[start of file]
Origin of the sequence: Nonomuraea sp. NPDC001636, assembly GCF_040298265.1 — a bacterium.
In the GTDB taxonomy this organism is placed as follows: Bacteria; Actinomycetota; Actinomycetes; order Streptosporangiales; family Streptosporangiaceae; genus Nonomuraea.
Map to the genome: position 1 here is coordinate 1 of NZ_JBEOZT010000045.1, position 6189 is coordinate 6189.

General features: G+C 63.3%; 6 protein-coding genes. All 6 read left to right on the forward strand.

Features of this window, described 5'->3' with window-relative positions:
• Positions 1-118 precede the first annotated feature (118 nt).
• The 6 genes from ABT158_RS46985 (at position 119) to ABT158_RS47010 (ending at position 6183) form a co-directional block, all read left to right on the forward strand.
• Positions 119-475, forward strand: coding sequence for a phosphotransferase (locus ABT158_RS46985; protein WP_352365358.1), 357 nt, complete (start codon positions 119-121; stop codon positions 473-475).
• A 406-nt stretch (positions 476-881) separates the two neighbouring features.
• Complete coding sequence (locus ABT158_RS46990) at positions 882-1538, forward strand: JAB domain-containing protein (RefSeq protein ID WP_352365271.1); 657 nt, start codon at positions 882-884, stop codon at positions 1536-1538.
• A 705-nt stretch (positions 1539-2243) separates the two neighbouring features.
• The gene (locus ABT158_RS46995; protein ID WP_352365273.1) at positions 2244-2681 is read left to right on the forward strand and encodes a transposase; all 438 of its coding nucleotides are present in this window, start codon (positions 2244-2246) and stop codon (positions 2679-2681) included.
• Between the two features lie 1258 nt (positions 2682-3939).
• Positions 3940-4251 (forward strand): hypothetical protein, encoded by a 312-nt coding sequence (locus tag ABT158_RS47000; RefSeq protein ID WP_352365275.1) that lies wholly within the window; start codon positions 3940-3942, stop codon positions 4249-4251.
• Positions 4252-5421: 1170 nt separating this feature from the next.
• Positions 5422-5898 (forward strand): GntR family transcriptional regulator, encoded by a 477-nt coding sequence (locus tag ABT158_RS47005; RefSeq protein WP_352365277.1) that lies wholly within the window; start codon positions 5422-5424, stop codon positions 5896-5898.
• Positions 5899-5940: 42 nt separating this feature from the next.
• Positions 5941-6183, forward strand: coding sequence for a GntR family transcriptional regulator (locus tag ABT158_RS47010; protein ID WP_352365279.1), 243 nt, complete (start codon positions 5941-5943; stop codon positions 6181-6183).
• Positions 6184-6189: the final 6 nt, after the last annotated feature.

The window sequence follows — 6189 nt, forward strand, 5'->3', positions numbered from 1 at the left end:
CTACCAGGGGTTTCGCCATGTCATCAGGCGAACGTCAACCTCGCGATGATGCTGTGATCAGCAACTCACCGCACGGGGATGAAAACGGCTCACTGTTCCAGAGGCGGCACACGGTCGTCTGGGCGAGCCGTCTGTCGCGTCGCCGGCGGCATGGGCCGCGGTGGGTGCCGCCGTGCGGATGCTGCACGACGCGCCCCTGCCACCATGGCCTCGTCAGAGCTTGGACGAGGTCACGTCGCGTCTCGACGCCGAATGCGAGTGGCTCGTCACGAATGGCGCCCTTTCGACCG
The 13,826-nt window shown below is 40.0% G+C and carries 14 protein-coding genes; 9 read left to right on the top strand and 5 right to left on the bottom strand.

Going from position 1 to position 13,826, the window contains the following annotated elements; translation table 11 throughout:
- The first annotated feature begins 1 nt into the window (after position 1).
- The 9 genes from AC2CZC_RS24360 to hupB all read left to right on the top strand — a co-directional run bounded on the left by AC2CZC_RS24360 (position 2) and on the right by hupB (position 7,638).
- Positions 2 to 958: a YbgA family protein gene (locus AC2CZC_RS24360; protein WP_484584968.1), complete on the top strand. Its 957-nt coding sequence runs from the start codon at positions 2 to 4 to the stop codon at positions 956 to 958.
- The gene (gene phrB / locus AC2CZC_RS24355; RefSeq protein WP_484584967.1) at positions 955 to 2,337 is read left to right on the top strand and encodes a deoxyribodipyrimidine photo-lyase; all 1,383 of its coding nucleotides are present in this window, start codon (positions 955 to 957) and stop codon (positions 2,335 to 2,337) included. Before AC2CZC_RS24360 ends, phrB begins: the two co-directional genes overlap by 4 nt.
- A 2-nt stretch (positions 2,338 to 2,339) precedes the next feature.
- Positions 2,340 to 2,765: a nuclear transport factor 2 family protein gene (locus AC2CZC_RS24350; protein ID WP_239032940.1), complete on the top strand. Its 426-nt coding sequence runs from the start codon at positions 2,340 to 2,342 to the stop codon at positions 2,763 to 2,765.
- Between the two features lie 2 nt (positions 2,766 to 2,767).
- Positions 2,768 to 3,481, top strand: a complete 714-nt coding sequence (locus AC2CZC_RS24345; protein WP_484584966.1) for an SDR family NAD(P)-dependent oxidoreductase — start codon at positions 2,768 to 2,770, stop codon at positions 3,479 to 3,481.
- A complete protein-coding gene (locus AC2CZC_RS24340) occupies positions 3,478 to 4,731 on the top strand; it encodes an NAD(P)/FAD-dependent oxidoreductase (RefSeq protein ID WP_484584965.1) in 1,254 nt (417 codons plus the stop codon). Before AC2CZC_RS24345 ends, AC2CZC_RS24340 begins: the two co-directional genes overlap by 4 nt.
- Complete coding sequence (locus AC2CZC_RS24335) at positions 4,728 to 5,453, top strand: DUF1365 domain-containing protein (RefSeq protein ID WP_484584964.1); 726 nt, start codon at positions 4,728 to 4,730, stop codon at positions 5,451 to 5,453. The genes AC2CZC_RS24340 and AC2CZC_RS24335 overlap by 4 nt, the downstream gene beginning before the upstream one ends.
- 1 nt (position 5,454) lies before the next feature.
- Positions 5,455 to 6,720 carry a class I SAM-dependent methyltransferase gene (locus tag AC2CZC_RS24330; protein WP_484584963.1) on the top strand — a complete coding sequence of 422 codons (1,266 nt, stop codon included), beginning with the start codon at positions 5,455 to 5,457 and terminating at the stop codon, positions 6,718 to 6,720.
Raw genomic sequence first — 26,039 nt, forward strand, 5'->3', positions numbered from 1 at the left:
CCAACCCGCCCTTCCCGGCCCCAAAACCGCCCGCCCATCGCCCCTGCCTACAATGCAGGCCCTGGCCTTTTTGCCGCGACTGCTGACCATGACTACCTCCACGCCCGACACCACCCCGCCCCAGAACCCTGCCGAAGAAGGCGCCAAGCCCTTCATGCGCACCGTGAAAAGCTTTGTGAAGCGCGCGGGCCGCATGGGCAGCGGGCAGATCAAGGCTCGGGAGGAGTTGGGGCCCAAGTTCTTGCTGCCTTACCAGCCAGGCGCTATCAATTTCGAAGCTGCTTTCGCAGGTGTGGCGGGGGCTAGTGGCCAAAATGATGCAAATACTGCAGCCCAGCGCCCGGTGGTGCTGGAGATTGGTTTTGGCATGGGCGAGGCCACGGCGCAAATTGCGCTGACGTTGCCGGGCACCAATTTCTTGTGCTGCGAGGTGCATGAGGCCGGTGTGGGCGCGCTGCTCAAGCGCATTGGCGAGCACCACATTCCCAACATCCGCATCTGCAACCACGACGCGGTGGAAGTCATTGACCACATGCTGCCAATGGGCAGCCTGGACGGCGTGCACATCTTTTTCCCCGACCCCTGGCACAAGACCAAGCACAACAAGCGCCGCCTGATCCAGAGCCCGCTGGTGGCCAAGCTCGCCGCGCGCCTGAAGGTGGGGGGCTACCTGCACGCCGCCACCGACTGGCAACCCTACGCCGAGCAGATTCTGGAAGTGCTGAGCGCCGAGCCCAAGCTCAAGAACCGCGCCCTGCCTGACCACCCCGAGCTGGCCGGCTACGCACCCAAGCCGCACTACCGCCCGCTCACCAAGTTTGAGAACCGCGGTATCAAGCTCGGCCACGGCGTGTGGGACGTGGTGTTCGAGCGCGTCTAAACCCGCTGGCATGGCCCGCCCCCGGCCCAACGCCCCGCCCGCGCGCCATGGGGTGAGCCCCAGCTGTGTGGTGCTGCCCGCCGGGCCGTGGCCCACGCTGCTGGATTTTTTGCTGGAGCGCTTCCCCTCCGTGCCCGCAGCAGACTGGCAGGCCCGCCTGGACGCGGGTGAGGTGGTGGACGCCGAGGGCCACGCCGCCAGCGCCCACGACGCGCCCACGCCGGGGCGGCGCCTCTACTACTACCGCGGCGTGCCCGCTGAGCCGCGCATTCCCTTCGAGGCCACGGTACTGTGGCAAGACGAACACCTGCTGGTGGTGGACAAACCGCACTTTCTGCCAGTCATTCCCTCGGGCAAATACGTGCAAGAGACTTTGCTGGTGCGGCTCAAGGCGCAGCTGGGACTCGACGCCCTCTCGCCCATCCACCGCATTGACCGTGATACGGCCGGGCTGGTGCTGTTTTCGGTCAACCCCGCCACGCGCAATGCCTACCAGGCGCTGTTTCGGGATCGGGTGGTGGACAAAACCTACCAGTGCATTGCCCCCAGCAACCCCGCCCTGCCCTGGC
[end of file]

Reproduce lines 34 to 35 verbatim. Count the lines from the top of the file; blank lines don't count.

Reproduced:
- 1 nt (position 5,454) lies before the next feature.
- Positions 5,455 to 6,720 carry a class I SAM-dependent methyltransferase gene (locus tag AC2CZC_RS24330; protein WP_484584963.1) on the top strand — a complete coding sequence of 422 codons (1,266 nt, stop codon included), beginning with the start codon at positions 5,455 to 5,457 and terminating at the stop codon, positions 6,718 to 6,720.